In the early 2000s, Milano played Eva Savelot in MCI Inc. commercials for that company’s 1-800-COLLECT campaign.[32][33]

In 2007, Milano’s commercial work included two 2007 television ads for Veet and Sheer Cover. That year, she filmed a pilot for ABC called Reinventing the Wheelers, which was not picked up for the 2007–08 season. That season she appeared in ten episodes of My Name Is Earl.[34]

Milano was part of TBS’s special coverage installment Hot Corner for the 2007 Major League Baseball playoffs.[35] A fan of the Los Angeles Dodgers, in April 2007, Milano began writing a baseball blog on the Major League Baseball’s website.[36] 

That year she reported at Fenway Park during the ALDS between the Boston Red Sox and the Los Angeles Angels of Anaheim.[37]

The same year, she launched her signature “Touch” line of team apparel for female baseball fans, selling it through her blog on Major League Baseball’s website.[38] It also became available in 2009 through a boutique store located in Citi Field, the home of the New York Mets.[39] 

She has an interest in the Los Angeles Kings,[40] a National Hockey League team, and is involved with a related clothing line. In 2008, she expanded that to NFL football, as a New York Giants fan.

Since Milano is from the same hometown as NFL Network’s Rich Eisen, she revealed some of her family’s connections with the Giants.[41] In 2013, Milano expanded “Touch” into NASCAR.[42]

On March 20, 2009, it was announced that Milano voiced Dr. Ilyssa Selwyn in Ghostbusters: The Video Game.[43] In a 2010 interview she told the press that she had ‘a blast’ working on the game, although she recalled it being ‘odd’ having to grunt in a room alone.[44] 

On March 24, 2009, her book on her baseball fandom, Safe At Home: Confessions of a Baseball Fanatic, was released. Milano has signed on to star in and produce My Girlfriend’s Boyfriend, a romantic comedy in which she plays a woman with a relationship dilemma.[45] 

Milano starred in the sitcom Romantically Challenged as Rebecca Thomas, a recently divorced single mother attorney in Pittsburgh who has not dated “since Bill Clinton was president”. The series premiered on ABC on April 19, 2010.[46] The series was canceled after airing four episodes.[47][48] 

Milano produced and led the cast of Lifetime’s TV film Sundays at Tiffany’s.[49] which was her second collaboration with Lifetime, after Wisegal (2008).[49]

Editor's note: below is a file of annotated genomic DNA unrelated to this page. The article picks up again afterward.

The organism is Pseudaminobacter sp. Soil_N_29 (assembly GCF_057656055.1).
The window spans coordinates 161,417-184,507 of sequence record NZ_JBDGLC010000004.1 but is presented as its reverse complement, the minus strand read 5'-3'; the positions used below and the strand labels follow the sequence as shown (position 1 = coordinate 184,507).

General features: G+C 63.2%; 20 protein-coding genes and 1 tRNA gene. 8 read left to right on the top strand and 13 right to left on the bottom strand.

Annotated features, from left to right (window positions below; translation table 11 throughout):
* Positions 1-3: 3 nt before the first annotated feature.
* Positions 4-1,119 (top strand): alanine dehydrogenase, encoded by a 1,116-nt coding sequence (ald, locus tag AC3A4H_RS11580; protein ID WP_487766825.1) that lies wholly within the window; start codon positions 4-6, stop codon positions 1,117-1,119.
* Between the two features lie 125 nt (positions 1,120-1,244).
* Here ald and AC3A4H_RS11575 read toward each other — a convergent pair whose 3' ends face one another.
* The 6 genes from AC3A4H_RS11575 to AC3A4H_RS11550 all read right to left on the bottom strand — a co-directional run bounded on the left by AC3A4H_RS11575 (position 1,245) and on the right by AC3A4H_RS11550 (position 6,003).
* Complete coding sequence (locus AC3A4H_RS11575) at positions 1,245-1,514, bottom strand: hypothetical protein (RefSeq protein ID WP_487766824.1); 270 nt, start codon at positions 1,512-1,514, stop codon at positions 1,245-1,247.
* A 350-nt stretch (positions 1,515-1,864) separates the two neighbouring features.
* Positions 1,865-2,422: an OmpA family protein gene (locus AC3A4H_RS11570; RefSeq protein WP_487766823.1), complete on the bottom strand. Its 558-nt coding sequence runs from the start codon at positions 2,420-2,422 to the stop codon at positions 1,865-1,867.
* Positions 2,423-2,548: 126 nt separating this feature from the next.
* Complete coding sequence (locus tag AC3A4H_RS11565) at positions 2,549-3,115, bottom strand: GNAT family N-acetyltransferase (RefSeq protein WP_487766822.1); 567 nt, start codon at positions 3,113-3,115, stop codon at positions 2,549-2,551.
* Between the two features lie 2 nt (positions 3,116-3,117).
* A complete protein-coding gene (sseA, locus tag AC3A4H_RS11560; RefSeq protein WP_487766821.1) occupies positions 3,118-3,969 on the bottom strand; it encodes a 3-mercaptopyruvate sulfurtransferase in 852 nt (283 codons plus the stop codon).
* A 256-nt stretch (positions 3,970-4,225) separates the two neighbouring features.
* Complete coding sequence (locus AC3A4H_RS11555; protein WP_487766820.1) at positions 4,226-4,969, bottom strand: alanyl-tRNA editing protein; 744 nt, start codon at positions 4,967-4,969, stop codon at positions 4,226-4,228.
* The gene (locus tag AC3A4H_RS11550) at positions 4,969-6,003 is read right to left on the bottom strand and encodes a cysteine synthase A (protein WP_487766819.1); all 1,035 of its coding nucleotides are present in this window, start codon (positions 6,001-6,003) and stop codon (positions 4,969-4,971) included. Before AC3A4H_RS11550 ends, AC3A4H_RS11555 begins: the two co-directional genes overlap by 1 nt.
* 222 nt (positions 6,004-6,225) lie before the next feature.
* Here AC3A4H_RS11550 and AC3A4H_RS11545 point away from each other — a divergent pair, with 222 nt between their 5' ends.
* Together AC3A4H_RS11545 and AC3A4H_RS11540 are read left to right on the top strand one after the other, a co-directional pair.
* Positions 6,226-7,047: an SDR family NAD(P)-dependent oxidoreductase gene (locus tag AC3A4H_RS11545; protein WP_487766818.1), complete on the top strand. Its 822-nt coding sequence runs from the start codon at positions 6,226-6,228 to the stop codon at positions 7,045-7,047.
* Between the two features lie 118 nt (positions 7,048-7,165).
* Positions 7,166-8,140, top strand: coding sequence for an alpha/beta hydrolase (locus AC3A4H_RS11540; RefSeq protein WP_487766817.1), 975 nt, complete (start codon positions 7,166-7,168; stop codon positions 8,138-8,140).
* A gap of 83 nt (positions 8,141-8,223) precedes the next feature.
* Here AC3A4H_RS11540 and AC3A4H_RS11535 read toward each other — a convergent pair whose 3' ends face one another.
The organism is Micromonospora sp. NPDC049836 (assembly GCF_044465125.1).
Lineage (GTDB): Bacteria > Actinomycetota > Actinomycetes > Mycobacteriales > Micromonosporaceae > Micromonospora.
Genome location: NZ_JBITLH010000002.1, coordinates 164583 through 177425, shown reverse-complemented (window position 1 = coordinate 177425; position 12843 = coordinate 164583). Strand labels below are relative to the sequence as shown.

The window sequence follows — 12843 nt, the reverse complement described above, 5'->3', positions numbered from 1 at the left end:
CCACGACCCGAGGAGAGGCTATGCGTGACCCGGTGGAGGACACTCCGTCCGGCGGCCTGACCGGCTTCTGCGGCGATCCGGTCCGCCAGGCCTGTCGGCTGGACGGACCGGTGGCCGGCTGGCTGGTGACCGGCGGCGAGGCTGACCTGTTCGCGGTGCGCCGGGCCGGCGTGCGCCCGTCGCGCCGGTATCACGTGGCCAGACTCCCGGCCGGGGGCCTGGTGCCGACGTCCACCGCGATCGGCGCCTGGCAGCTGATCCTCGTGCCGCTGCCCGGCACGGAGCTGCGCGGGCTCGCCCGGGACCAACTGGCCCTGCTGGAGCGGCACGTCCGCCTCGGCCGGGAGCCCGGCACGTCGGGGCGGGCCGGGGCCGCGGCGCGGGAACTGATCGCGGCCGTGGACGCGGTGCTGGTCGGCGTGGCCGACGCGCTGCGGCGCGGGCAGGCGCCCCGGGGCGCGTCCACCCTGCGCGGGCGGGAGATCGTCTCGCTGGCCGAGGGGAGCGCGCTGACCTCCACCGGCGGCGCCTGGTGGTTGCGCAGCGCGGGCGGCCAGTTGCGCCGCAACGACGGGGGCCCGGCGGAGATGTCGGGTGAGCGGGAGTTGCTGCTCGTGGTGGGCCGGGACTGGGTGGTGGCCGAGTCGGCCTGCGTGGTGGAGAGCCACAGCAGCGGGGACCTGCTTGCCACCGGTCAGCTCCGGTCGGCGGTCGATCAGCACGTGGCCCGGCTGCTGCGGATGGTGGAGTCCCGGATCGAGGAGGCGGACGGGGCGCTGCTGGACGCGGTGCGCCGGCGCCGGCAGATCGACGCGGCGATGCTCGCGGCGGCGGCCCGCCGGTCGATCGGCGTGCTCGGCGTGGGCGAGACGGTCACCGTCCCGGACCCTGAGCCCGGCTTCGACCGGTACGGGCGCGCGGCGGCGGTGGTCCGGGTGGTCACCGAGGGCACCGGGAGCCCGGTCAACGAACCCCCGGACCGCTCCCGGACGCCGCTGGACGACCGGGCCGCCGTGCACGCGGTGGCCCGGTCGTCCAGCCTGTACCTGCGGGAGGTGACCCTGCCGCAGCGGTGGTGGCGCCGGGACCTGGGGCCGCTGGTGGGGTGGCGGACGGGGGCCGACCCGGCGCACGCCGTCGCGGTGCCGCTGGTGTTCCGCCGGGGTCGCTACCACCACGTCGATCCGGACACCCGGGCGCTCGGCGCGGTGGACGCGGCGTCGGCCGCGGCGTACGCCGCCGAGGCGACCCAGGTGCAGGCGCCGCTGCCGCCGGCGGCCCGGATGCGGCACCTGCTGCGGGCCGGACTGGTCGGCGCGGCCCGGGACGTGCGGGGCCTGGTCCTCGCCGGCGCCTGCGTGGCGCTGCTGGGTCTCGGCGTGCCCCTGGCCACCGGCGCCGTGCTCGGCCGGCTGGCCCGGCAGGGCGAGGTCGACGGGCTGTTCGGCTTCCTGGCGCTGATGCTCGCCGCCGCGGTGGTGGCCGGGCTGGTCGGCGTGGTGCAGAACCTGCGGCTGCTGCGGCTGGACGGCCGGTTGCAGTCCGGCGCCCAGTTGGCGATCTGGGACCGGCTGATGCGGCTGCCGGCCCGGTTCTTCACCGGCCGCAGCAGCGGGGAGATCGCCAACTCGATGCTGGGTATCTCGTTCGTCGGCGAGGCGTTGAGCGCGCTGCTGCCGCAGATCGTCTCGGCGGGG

2011–present

Milano promoting her graphic novel Hacktivist at Midtown Comics in Manhattan, 2015

In 2011 Milano appeared in two comedy films, Hall Pass and New Year’s Eve.[50]

In 2013, Milano created the comic book series Hacktivist, which was written by Jackson Lanzing and Collin Kelly, drawn by Marcus To, and published by Archaia Entertainment.

The book, which explores the modern world of hacking and global activism, is described as “a fast-paced cyber-thriller about friendship and freedom in a time of war”. The publication was released digitally in late 2013, while the first print edition issue of the four-issue miniseries was published in January 2014.

A hardcover edition collecting all four issues was released in July 2014.[51] The series received positive reviews, as it currently holds a score of 8.1 out of 10 at the review aggregator website Comic Book Roundup.[52]

In June 2013, she played Savannah Davis in ABC drama series Mistresses, which is about the scandalous lives of four girlfriends,[53] but she left the show after season two, due to conflict between filming location and family issue.[54][55] 

She signed on as host and judge Project Runway: All Stars beginning with season three.[56] On March 2, 2015, Milano was a guest host on The Talk.[57]

In 2017 and 2018, Milano joined the cast of two Netflix comedy series: Wet Hot American Summer: Ten Years Later[58] and Insatiable.[59] In 2018 she was cast in the lead role in Tempting Fate, based on the best-selling book by Jane Green.[60]

In 2020, Milano will recur on the Quibi comedy The Now.[61]

Other ventures